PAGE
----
Understanding the influence of environmental factors on the development and dispersal of crown-of-thorns seastars is critical to predicting when and where outbreaks of these coral-eating seastars will occur. Outbreaks of the crown-of-thorns seastars are hypothesized to be driven by terrestrial runoff events that increase nutrients and the phytoplankton food for the larvae. In addition to increasing larval food supply, terrestrial runoff may also reduce salinity in the waters where seastars develop. We investigated the effects of reduced salinity on the fertilisation and early development of seastars, up to and including their hatching from the fertilisation envelope. We also tested the interactive effects of reduced salinity and reduced pH on the hatching of crown-of-thorns seastars. Overall, we found that reduced salinity has strong negative effects on fertilisation and early development, as has been shown in other echinoderm species. We also found that reduced salinity delays hatching but that reduced pH, in isolation or in combination with lower salinity, had no detectable effects on this developmental milestone. Models that assess the positive effects of terrestrial runoff on the development of crown-of-thorns seastars should also consider the strong negative effects of lower salinity on early development including lower levels of fertilisation, increased frequency of abnormal development and delayed time to hatching.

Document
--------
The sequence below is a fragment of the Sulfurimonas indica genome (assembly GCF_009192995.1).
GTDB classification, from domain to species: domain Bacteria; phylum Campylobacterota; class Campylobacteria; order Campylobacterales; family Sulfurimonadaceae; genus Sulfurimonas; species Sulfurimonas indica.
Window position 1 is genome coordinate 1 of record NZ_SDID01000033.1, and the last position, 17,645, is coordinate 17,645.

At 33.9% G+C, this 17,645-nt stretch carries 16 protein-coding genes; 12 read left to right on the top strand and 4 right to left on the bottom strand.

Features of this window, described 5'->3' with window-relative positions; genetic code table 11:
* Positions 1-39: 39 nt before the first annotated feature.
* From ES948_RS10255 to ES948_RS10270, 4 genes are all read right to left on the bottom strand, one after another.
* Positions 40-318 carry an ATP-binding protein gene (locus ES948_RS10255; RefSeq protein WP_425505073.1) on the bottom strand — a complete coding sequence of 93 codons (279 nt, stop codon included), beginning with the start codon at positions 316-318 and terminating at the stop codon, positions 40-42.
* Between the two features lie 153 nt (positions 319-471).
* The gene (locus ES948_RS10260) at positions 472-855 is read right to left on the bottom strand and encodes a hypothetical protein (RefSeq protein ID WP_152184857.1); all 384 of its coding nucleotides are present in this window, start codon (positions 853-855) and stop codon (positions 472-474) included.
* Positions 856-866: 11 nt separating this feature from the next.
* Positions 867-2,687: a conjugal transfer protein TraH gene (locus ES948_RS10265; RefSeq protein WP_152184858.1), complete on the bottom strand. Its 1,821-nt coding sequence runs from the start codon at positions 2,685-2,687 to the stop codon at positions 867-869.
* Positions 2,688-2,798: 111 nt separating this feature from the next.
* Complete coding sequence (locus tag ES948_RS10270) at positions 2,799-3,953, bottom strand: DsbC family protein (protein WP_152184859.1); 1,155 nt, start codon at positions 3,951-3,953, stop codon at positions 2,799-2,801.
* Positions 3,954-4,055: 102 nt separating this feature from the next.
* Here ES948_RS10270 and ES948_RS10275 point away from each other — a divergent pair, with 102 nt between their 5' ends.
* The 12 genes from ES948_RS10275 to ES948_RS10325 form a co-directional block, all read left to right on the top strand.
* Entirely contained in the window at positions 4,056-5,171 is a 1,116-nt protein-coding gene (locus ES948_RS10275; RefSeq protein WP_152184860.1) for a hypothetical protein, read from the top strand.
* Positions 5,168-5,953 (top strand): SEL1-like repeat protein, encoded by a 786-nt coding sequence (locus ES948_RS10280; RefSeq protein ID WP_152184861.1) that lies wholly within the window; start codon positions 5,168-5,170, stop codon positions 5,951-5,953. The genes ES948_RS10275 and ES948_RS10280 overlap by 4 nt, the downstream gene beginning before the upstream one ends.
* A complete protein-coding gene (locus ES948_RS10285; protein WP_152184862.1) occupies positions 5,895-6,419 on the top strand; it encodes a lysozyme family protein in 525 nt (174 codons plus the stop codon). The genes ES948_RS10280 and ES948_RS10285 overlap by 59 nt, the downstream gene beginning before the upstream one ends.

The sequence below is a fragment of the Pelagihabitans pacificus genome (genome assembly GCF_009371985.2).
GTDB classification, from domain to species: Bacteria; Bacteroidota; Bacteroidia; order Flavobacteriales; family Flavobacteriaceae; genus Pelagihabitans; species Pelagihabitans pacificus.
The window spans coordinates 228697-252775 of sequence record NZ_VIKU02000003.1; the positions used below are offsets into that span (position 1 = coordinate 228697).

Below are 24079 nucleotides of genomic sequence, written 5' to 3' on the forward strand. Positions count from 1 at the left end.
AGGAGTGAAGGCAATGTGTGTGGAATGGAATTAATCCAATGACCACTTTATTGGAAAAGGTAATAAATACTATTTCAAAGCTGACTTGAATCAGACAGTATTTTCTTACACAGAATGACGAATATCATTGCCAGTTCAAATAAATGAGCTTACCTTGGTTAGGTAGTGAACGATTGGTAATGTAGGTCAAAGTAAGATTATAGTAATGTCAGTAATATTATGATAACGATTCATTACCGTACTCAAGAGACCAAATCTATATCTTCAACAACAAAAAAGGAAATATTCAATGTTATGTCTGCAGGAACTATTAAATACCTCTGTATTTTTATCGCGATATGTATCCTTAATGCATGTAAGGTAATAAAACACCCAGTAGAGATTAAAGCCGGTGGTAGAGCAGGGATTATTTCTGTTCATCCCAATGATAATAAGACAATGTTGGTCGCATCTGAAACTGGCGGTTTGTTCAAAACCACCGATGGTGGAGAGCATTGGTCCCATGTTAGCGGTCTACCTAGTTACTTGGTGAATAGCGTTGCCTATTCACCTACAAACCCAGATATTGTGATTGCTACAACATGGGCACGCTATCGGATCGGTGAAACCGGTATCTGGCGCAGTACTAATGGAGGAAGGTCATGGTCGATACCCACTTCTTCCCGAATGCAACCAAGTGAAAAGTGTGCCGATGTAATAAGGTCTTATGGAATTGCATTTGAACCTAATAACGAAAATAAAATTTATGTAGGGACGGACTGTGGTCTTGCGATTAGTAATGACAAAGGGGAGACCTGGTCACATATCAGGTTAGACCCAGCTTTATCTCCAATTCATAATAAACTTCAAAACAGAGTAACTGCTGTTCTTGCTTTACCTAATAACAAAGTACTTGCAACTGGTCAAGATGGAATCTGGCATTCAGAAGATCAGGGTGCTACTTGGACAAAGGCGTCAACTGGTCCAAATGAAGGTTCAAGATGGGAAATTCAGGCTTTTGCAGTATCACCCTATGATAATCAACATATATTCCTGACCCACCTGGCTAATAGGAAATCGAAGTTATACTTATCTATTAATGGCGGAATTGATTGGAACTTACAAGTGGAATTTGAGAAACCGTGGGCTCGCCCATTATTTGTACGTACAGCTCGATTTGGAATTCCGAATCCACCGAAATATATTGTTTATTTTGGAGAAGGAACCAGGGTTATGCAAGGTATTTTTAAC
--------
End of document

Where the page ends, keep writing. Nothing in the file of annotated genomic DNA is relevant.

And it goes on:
Allen, Jonathan D.; Schrage, Kharis R.; Foo, Shawna A.; Watson, Sue-Ann; and Byrne, Maria, The Effects of Salinity and pH on Fertilization, Early Development and Hatching in the Crown-of-Thorns Seastar (2017). Diversity, 9, 13.